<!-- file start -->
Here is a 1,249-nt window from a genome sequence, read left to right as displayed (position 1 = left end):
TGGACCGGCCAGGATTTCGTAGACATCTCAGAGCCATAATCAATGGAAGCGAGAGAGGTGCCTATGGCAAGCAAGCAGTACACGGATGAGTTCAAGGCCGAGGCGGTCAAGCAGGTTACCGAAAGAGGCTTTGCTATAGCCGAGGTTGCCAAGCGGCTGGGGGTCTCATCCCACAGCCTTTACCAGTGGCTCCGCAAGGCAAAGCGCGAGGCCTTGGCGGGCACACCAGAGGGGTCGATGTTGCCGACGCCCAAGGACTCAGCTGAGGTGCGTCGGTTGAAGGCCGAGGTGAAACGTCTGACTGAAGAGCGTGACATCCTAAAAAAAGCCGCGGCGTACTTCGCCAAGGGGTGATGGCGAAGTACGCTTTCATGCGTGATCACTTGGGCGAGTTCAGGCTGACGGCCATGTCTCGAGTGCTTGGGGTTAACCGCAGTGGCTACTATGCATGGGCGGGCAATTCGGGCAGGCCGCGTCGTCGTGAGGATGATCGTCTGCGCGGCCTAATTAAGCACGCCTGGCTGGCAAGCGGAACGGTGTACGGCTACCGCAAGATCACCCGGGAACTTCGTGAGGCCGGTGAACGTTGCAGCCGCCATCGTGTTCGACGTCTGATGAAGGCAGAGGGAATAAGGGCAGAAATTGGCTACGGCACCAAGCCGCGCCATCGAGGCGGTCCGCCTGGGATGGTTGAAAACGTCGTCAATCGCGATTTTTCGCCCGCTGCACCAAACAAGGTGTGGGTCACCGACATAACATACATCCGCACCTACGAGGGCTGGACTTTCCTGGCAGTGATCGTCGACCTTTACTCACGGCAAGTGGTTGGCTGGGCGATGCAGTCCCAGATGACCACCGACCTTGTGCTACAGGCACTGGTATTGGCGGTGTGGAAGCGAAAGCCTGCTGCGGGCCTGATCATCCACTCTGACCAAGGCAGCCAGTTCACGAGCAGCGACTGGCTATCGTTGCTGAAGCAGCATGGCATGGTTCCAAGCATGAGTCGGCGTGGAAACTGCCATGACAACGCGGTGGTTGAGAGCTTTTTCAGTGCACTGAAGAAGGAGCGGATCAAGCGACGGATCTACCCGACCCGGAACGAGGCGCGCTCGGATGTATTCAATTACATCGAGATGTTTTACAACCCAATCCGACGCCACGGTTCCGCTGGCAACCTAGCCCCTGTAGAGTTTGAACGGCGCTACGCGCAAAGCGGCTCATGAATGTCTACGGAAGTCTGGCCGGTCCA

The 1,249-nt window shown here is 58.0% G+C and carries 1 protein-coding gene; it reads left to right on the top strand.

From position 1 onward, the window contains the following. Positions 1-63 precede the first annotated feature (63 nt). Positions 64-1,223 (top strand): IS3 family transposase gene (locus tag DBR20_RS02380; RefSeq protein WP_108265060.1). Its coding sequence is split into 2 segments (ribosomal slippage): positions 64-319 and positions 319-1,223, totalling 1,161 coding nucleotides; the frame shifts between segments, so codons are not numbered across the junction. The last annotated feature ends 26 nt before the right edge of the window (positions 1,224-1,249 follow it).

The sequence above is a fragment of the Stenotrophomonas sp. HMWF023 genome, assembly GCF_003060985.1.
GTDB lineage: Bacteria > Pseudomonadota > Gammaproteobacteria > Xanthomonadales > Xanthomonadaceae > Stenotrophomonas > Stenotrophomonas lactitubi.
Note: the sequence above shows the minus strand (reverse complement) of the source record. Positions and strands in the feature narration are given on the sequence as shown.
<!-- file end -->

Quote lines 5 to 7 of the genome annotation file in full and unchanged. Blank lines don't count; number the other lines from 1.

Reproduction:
The sequence above is a fragment of the Stenotrophomonas sp. HMWF023 genome, assembly GCF_003060985.1.
GTDB lineage: Bacteria > Pseudomonadota > Gammaproteobacteria > Xanthomonadales > Xanthomonadaceae > Stenotrophomonas > Stenotrophomonas lactitubi.
Note: the sequence above shows the minus strand (reverse complement) of the source record. Positions and strands in the feature narration are given on the sequence as shown.